As a result of recent television coverage further light has been shone upon the comments made by retired Court of Protection judge Denzil Lush. Mr Lush had previously expressed his personal concerns about the ‘risks’ posed by the creation of a Lasting Power of Attorney (LPA), claiming they were fraught with opportunities for abuse and that he personally would prefer the (albeit more time consuming and costly) alternative of a Deputyship.
So it now begs the question as to why Mr Lush’s comments have made the headlines and how can LPA’s help safeguard your affairs.
An LPA is a powerful and binding legal document that allows you to choose the people you want to make decisions on your behalf, when you lack the mental capacity to make those decisions yourself. These people are called Attorneys. There are two types of LPA; these can only be made whilst a person still retains mental capacity. There is an LPA for Property and Affairs which allows a person to authorise, a person or persons of their choosing, to manage their finances should they become physically or mentally incapable of managing them themselves. This may include paying their bills, investing money on their behalf, or even selling their home to fund care if this becomes necessary. This type of Lasting Power of Attorney can be used as soon as it has been registered. There is also a Lasting Power of Attorney for Health and Welfare decisions. This again allows a person to authorise, a person or persons to make decisions regarding their health and welfare. This can often include making decisions about their medical treatment or the type of care home they receive, as well as day to day issues such as diet, clothing etc. This type of Lasting Power of Attorney can only be used when the person has lost their mental capacity.
If an individual has not made an LPA and then loses capacity, it is likely that their affairs will need to be managed. It is in these circumstances that an application must then be made to the Court of Protection for someone to be appointed as their Deputy, in order to be able to legally manage their affairs. This can be a complicated and onerous process and it is likely to take several months before the Court will appoint someone as a Deputy. When a Deputy has been appointed there are various safeguarding measures that need to be complied with and the Deputy is required to regularly report back to the Court.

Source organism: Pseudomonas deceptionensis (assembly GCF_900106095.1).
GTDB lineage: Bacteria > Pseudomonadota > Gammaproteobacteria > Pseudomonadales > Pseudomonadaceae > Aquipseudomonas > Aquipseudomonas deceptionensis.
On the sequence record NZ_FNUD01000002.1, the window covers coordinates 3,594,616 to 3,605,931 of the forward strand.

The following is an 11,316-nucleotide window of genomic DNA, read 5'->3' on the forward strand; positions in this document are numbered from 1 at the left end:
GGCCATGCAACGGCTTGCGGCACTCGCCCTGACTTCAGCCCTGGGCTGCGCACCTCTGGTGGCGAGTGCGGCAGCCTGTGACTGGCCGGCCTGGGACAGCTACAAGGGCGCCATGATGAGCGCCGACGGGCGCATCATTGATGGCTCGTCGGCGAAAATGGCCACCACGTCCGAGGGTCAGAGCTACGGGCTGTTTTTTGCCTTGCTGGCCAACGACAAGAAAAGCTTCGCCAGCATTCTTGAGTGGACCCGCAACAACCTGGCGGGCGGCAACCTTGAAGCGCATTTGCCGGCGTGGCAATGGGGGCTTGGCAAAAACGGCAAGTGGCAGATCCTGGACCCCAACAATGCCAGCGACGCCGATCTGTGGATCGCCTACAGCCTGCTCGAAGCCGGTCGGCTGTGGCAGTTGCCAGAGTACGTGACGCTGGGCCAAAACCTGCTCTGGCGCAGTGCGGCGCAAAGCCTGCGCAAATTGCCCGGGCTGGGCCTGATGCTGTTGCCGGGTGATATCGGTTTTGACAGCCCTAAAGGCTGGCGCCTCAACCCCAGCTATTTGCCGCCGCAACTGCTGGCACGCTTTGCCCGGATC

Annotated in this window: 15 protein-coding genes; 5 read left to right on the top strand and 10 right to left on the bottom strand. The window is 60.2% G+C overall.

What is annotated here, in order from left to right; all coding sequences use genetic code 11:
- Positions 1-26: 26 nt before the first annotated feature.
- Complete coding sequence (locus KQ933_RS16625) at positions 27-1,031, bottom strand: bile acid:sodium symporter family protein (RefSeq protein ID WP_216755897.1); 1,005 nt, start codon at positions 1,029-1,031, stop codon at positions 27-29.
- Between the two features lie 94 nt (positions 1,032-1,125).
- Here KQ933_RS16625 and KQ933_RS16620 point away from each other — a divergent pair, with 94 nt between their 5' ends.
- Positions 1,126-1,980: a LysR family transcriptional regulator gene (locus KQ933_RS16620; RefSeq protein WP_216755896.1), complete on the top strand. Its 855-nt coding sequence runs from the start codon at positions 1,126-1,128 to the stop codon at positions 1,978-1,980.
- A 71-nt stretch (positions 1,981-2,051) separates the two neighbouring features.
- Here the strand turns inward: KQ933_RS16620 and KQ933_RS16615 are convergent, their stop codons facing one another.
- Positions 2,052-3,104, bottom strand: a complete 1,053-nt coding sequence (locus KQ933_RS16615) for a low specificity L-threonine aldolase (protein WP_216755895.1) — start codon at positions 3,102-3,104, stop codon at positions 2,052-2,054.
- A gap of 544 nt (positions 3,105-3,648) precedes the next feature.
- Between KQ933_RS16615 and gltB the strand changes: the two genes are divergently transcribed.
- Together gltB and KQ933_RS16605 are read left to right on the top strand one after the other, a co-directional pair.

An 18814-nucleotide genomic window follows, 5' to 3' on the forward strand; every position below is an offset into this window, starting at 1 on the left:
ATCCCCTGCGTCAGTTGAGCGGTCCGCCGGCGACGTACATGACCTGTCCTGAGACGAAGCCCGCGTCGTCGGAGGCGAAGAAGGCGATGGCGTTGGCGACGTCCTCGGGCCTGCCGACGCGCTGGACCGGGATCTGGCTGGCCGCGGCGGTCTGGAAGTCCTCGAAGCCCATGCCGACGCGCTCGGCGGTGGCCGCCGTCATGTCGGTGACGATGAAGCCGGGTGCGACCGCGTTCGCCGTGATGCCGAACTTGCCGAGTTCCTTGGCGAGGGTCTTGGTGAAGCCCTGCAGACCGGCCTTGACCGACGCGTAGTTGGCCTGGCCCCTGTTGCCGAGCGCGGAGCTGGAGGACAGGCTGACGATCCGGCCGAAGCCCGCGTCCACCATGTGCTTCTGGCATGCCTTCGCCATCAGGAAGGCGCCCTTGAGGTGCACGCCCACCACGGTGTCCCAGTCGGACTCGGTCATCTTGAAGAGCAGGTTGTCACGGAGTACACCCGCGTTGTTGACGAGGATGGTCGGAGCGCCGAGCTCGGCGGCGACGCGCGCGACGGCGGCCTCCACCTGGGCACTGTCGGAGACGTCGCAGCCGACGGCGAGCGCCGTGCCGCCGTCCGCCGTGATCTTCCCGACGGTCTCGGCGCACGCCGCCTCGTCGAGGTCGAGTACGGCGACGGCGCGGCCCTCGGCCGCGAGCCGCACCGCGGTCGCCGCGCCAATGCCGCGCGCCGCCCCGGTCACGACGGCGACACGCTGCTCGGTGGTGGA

Regardless of whether the appointee is an Attorney or a Deputy, they must follow the Code of Practice of the Mental Capacity Act 2005 which means that essentially they must always demonstrably act in the Donor’s best interests at all times. If they do not, the Court can step in and remove them.
An LPA cannot be used until it has been registered with the Office of the Public Guardian (OPG). Health and Welfare LPAs cannot be used until the Donor lacks capacity. If you are making a Property and Financial Affairs LPA, you may include a restriction meaning that the LPA similarly cannot be used until you have lost capacity.
The application process also requires that a certificate is provided by an independent third party, confirming that the Donor is fully aware of the effect of the LPA, and that they are not being inappropriately pressured to prepare the LPA. Everyone signing an LPA to agree to act as an Attorney has to confirm that they will follow the principles of the Code of Practice.
However, the main safeguard remains the Donor making the right choice of Attorney. It is important to remember that if you lose capacity and do not have a valid LPA in place then it will be left to the Court to decide who should be appointed as your Deputy and will be responsible for managing your affairs. If you do not wish to leave this decision in the Court’s hands then it is important you prepare an LPA.
There are unfortunately no official statistics available to show how many cases of abuse by Attorneys or Deputies occur. However, it is worth pointing out that there have been cases of abuse by Deputies as well as Attorneys. If there is any indication that Attorneys or Deputies have acted unscrupulously, the Court has the power to investigate and can ultimately remove them from their position.
Mr Lush’s comments are useful in that they highlight both the importance of LPAs and ensuring that the right safeguards are in place. They are also a reminder that a specialist solicitor can ensure that an LPA application is completed correctly, and that there is no scope for misunderstanding on the part of either the Donor or the Attorneys.
Enoch Evans LLP’s Wills, Tax and Probate team contains specialist Lawyers who are experts at advising on both Lasting Powers of Attorney and Court of Protection Applications. Enoch Evans LLP has also recently launched ‘Care Solutions for the Elderly’, which allows the Firm to offer dedicated support to co-ordinate all aspects of elderly care needs for clients. Please visit http://enochevans.co.uk/full-home/for-you/wills-tax-probate/long-term-care/ to find out more about this or contact a member of the Wills, Tax and Probate team if you are worried about Dementia yourself or have a family member suffering from Dementia.